As Her Majesty The Gyaltsuen’s gift to the people
Health: The health ministry will introduce epidural labour analgesia to ensure painless childbirth that would also come free of cost.
Epidural analgesia is a medical technique of relieving pain administered to pregnant mothers during delivery.
Epidural anesthesia is injected on the spine after placing a catheter into the epidural space before the woman goes into labour. Epidurals block the nerve impulses from the lower spinal segments and results in decreased sensation in the lower half of the body.
Thimphu national referral hospital’s medical superintendent Dr Gosar Pemba said the epidural analgesia is a gift from Her Majesty The Gyaltsuen to the people of Bhutan. Epidural could be introduced coinciding with the birth of The Gyalsey or following it.
“It will be free for all pregnant women who opt for it or are suitable for it like a normal service,” Dr Gosar Pemba said.
However, there are certain criteria based on which epidural would be administered. Dr Gosar Pemba said women with deformity on the backbone, bleeding tendencies, low blood pressure and spinal abnormalities, among others, will not be eligible.
“Besides if a pregnant woman visit the hospital, fully dilated, there is no point giving them epidural,” he said.
Dr Gosar Pemba said that pregnant women with rheumatic heart would be given the preference, as it will reduce stress during labour without affecting her heart. “It’s not like all 100 women who turn up for deliveries would be administered epidural,” he said.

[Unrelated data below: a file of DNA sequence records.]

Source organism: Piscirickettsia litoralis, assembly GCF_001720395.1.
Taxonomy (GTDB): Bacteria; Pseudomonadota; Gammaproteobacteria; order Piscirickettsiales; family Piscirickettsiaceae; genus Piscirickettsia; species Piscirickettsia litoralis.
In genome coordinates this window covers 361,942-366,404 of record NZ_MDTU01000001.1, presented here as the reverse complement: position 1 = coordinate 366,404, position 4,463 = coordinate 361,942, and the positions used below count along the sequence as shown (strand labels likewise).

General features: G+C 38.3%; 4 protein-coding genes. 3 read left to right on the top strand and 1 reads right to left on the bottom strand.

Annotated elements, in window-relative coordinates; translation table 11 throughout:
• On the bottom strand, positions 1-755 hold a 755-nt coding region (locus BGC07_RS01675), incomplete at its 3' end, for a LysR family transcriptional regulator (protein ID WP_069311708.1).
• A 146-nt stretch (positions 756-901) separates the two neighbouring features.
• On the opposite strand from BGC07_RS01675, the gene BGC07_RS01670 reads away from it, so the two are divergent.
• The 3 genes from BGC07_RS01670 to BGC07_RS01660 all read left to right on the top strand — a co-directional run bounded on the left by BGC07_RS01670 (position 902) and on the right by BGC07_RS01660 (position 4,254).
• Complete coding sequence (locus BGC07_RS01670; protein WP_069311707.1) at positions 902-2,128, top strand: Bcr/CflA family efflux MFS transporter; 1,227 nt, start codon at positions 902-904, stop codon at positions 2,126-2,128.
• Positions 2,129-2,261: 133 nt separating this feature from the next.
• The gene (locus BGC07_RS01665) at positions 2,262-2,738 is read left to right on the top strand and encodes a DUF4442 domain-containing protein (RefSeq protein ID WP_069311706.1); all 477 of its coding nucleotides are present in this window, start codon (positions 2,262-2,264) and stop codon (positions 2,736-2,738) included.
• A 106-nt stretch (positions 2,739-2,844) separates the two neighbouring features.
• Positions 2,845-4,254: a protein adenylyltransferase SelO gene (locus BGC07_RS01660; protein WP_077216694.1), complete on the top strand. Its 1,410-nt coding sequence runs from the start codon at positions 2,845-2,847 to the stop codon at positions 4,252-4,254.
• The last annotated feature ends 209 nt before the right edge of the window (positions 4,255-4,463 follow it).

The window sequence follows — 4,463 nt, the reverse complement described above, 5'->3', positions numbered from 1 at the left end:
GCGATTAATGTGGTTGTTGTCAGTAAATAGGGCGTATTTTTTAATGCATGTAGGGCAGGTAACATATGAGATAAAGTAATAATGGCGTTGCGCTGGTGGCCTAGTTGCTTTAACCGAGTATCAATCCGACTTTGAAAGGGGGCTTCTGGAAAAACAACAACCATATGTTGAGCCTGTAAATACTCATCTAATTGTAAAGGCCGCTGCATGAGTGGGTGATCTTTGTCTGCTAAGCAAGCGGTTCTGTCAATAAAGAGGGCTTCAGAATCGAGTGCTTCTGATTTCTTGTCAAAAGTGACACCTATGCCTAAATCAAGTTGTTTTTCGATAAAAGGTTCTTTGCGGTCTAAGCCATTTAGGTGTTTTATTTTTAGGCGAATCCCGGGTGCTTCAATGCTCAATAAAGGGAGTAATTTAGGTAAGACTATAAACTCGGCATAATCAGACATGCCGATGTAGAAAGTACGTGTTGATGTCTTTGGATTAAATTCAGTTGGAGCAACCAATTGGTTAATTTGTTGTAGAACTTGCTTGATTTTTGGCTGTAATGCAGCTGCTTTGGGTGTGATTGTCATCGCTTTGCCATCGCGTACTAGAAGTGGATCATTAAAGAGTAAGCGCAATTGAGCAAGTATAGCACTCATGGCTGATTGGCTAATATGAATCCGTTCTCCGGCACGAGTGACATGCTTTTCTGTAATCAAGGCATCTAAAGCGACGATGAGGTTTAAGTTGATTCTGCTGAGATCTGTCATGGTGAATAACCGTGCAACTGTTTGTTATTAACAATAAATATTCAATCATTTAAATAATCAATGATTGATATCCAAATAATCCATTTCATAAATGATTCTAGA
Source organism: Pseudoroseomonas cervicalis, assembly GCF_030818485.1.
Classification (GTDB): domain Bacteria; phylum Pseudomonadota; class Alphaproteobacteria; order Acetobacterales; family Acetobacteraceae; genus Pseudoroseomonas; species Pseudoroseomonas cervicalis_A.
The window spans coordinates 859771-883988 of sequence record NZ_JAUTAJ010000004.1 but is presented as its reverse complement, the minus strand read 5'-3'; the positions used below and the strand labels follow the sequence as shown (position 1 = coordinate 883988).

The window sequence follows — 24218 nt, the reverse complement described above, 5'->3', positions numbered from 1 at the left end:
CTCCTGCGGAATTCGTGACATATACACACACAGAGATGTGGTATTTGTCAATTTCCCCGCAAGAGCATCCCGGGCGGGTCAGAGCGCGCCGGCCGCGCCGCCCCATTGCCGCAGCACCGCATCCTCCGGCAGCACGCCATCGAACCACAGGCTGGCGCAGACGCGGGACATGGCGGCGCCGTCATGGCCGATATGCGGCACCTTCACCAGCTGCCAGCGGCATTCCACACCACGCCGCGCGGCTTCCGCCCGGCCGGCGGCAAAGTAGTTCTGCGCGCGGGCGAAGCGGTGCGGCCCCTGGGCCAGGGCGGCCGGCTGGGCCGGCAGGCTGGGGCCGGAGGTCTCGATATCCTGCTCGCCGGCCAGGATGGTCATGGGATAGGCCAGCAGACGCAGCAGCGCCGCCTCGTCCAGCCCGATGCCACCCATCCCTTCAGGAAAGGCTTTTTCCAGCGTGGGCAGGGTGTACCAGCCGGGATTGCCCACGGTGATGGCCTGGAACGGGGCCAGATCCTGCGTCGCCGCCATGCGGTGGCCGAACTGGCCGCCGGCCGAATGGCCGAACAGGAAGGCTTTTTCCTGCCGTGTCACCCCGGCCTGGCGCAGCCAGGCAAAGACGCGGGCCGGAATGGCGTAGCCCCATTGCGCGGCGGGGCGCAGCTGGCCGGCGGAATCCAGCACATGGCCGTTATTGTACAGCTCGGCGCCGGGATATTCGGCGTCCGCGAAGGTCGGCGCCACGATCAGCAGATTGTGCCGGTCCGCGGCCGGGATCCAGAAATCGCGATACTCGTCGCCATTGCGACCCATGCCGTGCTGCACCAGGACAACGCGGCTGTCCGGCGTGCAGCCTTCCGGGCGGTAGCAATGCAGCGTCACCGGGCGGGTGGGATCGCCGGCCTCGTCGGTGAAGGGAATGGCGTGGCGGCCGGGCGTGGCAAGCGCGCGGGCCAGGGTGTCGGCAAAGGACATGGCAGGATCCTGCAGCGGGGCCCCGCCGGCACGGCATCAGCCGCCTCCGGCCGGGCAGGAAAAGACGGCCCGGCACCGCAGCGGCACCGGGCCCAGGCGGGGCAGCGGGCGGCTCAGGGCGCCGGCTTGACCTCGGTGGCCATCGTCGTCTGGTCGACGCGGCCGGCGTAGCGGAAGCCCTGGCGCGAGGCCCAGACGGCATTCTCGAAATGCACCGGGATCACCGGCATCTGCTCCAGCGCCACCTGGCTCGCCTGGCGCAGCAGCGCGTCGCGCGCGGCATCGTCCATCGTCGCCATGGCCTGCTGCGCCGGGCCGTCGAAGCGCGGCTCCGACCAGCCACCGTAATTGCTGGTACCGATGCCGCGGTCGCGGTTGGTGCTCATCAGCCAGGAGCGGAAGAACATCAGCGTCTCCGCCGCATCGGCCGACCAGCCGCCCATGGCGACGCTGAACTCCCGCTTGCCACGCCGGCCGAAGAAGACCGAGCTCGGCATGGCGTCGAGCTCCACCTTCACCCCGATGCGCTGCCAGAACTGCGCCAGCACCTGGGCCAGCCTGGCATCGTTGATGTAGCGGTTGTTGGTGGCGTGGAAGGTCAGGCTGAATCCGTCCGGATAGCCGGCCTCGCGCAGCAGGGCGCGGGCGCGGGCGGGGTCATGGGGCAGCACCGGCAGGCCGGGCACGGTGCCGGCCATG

Epidural analgesia is not a new concept in Bhutan. Health officials said that few pregnant women were administered epidural based on request during which the process was found to be labour intensive.
Currently, two doctors and two nurses have been trained on administering epidural from Bangkok, Thailand. Some more are expected to follow suit.
While the cost implication would not be much, workload among the hospital staff especially of the birthing centre is expected to increase with the introduction of epidural. Each dose of epidural analgesia would otherwise cost about Nu 3,000 including the cost of the catheter set.
Dr Gosar Pemba said that the same epidural analgesia administered in Bangkok would be given here.
“Once a pregnant woman is given epidural, it requires constant monitoring of both the mother and child,” Dr Gosar Pemba said. “While one anesthesiologist can give the epidural on three to four women, each woman would require a nurse each.”
Currently, 19 nurses are deployed at the Thimphu referral hospital’s birthing centre working on an eight-hour shift.
Complications during the process like post-dural puncture headache, wrong placement of catheter, allergy and cardiac shock can be expected.
Views are divided among women for now. Some said it was timely while others emphasized the need to develop expertise and technique in the hospital accordingly along with the introduction.
A private employee, Kesang who is expecting her second child said that she would rather go for normal delivery, as there could be side effects. “But it’s a good initiative as women now have a choice considering women who opt for painless deliveries abroad,” she said.
Some Bhutanese women who have the means opt to deliver abroad especially in Bangkok, Thailand, where it costs about Nu 100,000 to Nu 300,000 depending on the packages.
According to the 2015 health bulletin, health personnel in 2014 attended about 10,873 deliveries in the country of which 3,122 were in Thimphu. The maternal mortality rate stands at 86 per 100,000 while infant mortality rate is 30 per 1,000 live births.